As a new fan of the racetrack, you can begin to explore the horses of the Kentucky Derby and start to feel overwhelmed. Thankfully, getting your feet wet is as easy as learning a few basic facts everyday. Whether you are taking up a new hobby or learning about Churchill Downs for your first trip to the Kentucky Derby, it pays to know a little about the horses first.
1 How big is an average Kentucky Derby Horse?
When people discuss the measurement of horses, they will give you these figures as “hands.” An average horse for the Kentucky Derby will be between 15.2 to 16.9 hands. The actual length of a hand is set at 4 inches. This means that a 16-hand horse is 64 inches (5’ 3”) from hoof to the top of the shoulders. Since a jockey generally tries to limit their weight to 115 pounds, this usually means they are about as tall as their horse.
2 Why do Kentucky Derby horses get flowers?
When you see pictures of prize winning horses, you immediately notice that there are many flowers. In addition to the ones in the photo, there is usually a wreath around the horse’s neck. Part of the reason that they always use roses in the Kentucky Derby photos is that each track has their own flower.
Outside of Churchill Downs, there are red carnations for the Travers Stakes and orchids for the Florida Derby. However, some grand prize winning races just choose a flower of the same color instead of a specific flower and hue.
3 Who are the names of top Kentucky Derby horses?
Each year, several horses make it to the top of the list for avid track lovers. While some are forgotten, those that go on to complete two additional races (called the Triple Crown) will come up in conversation. For example, Secretariat and Seabiscuit both have movies made about them. Others to note are Whirlaway, Sir Barton, Seattle Slew, and Citation.
4 Do any Kentucky Derby horses have winning streaks?
From time to time, there will be a particular horse that is well known for their performance on the track. When this happens, you will see their name on every headline. For the Kentucky Derby in particular, there are several horses that went on to win other major races.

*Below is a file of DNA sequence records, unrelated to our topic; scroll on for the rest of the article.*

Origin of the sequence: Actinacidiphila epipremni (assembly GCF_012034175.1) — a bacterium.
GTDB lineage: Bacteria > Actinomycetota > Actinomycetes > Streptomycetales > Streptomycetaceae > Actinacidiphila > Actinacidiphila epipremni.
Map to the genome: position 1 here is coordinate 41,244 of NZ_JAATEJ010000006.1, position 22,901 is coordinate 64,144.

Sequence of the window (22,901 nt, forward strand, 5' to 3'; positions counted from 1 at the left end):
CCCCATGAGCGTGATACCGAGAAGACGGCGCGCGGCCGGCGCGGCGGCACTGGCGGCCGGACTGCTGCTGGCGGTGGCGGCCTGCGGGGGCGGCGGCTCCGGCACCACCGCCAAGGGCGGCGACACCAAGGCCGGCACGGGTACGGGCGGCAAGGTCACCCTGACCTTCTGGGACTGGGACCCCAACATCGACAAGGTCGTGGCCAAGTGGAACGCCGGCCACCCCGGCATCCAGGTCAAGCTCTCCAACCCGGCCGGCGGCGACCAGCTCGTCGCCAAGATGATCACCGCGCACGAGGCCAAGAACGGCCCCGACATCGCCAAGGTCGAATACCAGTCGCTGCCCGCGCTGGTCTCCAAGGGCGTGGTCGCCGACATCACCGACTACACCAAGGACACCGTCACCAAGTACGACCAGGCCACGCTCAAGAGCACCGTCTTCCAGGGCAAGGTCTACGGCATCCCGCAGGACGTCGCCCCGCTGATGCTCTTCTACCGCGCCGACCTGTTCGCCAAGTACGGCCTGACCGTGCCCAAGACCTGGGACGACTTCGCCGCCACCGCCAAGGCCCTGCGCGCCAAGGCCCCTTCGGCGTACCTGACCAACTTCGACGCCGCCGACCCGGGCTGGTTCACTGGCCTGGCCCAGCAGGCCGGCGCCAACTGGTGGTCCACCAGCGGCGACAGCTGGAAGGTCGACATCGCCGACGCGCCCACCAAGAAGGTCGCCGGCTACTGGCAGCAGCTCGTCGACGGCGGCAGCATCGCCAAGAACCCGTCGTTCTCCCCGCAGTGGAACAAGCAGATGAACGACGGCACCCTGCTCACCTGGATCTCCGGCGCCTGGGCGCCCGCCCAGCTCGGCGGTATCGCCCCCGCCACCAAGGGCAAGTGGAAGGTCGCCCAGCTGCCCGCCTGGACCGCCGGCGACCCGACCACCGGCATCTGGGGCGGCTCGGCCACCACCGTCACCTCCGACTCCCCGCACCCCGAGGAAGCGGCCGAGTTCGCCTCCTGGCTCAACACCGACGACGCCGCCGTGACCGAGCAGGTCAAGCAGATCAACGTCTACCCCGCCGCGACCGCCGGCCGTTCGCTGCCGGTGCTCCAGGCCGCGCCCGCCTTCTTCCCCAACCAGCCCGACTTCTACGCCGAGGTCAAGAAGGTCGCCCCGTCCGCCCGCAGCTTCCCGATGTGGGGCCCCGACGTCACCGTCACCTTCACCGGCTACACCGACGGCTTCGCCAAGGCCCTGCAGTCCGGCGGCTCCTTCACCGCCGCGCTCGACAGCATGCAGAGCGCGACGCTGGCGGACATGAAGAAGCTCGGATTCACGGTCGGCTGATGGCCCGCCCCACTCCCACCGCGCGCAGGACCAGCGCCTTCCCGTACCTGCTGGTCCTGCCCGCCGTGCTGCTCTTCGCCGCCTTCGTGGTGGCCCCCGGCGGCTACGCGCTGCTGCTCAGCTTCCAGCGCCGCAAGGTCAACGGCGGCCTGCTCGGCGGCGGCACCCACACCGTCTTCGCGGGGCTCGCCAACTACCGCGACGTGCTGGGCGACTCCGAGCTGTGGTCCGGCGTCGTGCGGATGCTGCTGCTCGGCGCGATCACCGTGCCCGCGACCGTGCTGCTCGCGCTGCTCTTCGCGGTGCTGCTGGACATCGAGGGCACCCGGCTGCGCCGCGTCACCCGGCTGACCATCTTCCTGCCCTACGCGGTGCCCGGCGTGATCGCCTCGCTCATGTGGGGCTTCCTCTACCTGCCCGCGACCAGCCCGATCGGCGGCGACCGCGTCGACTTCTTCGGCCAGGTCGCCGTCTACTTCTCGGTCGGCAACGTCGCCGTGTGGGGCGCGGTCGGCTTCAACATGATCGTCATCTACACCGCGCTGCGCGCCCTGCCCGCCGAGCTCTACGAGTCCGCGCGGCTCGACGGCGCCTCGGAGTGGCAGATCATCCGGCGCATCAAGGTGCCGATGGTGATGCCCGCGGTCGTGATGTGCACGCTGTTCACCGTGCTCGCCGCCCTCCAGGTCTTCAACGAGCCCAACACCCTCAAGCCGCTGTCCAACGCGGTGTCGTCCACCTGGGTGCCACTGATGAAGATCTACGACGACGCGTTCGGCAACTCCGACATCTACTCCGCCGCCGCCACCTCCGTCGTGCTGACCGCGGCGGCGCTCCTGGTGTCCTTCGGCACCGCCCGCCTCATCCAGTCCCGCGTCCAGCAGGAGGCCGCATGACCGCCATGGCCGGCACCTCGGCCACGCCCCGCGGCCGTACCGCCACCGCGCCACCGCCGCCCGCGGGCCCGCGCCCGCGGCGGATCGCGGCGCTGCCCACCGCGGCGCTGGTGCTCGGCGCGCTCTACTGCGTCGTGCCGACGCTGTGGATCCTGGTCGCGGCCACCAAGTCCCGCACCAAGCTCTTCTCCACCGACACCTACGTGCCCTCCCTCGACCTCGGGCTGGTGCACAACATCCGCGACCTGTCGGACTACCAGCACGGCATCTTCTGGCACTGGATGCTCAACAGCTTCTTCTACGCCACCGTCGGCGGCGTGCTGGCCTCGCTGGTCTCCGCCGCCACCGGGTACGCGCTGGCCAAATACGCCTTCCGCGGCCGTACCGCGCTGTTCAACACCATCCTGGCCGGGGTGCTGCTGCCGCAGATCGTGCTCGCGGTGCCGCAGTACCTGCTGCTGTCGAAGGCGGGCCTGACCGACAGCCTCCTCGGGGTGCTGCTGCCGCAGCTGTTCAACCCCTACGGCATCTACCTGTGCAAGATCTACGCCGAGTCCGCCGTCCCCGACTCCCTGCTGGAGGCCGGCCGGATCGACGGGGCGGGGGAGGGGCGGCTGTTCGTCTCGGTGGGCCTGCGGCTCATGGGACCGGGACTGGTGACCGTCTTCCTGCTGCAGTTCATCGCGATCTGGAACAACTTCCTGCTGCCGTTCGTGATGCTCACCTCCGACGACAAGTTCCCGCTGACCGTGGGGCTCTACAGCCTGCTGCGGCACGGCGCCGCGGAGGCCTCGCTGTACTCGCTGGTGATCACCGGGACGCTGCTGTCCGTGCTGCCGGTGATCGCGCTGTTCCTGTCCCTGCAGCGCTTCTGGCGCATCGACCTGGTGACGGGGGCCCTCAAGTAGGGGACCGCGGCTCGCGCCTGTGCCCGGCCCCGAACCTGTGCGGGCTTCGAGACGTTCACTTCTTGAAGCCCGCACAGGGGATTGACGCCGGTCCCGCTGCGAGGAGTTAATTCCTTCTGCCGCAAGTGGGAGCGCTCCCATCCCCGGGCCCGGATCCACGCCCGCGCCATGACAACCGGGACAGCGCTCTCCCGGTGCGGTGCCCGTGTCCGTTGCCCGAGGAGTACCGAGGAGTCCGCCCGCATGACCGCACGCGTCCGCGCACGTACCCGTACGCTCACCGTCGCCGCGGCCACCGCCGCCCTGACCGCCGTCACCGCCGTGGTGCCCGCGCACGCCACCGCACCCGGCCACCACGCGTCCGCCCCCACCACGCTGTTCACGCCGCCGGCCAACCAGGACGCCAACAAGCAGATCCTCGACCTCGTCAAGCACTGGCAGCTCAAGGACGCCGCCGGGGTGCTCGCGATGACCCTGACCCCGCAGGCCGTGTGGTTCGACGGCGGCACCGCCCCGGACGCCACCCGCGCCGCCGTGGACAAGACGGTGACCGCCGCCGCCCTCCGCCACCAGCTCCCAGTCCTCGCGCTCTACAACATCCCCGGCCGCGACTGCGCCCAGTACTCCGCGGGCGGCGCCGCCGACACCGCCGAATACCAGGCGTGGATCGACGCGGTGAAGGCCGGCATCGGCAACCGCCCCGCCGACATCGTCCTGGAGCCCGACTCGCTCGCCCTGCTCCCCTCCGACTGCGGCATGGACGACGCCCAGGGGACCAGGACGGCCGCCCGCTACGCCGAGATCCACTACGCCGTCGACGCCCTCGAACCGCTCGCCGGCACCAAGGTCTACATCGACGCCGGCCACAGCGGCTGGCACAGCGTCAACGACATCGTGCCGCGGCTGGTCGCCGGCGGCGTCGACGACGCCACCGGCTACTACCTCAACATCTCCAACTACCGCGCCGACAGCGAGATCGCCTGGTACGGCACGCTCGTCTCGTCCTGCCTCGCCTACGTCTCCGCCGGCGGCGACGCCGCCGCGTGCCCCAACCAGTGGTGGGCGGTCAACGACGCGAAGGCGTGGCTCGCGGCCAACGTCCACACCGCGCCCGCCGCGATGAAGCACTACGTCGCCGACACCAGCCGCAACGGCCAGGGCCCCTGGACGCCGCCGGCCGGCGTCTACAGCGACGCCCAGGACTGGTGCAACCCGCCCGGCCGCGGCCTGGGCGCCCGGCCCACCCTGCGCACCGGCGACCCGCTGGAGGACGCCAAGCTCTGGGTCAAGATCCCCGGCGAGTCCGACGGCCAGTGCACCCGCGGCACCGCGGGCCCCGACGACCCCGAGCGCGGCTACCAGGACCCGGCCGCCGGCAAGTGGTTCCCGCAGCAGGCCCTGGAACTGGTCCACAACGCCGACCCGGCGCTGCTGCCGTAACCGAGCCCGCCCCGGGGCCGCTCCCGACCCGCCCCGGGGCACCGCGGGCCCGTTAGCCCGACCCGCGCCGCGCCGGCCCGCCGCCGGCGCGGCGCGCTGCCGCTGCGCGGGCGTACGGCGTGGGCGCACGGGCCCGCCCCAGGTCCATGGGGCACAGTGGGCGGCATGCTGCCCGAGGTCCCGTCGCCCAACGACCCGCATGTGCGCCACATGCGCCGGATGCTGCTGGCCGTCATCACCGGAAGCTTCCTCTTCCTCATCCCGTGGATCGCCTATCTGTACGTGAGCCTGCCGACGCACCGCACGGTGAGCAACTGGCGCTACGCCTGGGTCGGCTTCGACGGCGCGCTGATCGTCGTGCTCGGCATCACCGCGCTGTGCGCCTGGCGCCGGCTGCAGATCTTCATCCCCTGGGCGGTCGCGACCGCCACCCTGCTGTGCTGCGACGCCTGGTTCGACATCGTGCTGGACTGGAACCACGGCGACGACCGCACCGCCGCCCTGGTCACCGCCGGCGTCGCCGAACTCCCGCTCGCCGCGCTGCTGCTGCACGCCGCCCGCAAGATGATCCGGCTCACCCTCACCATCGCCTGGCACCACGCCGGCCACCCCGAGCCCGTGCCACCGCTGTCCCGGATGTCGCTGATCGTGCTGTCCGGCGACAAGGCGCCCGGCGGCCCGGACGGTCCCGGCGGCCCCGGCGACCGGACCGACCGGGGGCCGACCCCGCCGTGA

Some refer to this as a winning streak, but there are always a few spots missing here and there in these tales. Winning streak Kentucky Derby horses you might hear about are Friesan, General Quarters, Musket Man, I Want Revenge, Mr.Hot Stuff, and Regal Ransom.
5 Why does the Kentucky Derby make the horses wait?
The Kentucky Derby is always held in the city of Louisville in early May. While it is pretty and springtime, this is a state that has more rain than others do. When the track is wet, the workers go out and remove a lot of the water from it with specialized machinery. Despite this, they may need to make the horses wait. Most of the time, the race will be conducted long before 6 P.M.
6 Why do they say Kentucky Derby horses have weight problems?
All of the horses that run for the Kentucky Derby are going to be male and about 3 years old. While each horse weighs a different amount, it is not important to remember that. Instead, the racetrack announcer is not referring to how much the horse weighs. They are in fact talking about how much weight the horse carries on its back.
In other words, they are referring to the jockeys and the saddle the horse is wearing. In general, that weight is 126 pounds. If the jockey and equipment weigh about 110 pounds altogether, they simply put an extra 16 pounds of weights on the horse’s saddle to bring it up to 126 pounds.
7 Does being a jockey for Kentucky Derby horses pay?
When a horse wins the Kentucky Derby, we are accustomed to the owner taking the big check. However, there are many more parts to this win than the horse and the owner. The owner also has to pay the jockey, groomers, transporters, the trainers, and barn staff. All play an important role but the jockey does get special attention.
Usually, this means that the jockey will receive ten percent of the prize. On the other hand, some jockeys are working on a salary with a particular horse or stable. Considering that the Kentucky Derby purse is currently $2 million dollars, this means the jockey usually walks away with $200,000 if they win first place.
8 What happens to retired racehorses?
After a horse leaves the track behind, it usually goes on to become a stud. This sounds like a great life of relaxation considering the strain and stress of training and racing. Regardless, unless it is regulated by law, terrible scandals can occur. For example, Ferdinand won the 1986 Kentucky Derby. After awhile, he was sold to Japan.
Sadly, his ability to work as a stud had passed and this sealed his fate. He was then sold in 2002 for human consumption. Outrage in the U.S. sparked a movement to house these retired animals and protect them from Ferdinand’s death. Unfortunately, the move to ban horses for food purposes was recently lifted by the federal government in the United States in December 2011.
9 Why are horses euthanized for breaking their legs?
Although it may be difficult to understand, there are plenty of good reasons why Kentucky Derby horses have been put down due to broken bones. Mainly, this is due to the physiology of the horse. When a human being breaks a bone, they do not need to move around very much. This is very different for horses and certain kinds of breaks mean the horse will continue to suffer and grow ill unless it is put down.
10 Where can I go to see Kentucky Derby horses work out?
When it comes to getting the full Kentucky Derby experience, many people will want to see the horses before the race. This is easily done by visiting the morning workouts the day of the Kentucky Derby. Derby is held on a Saturday morning and most people have been out all night on Friday. For this reason, you are highly likely to be only one of few people that go in to observe horses in the barn. In order to do this, you will need to show up around 5:00 AM.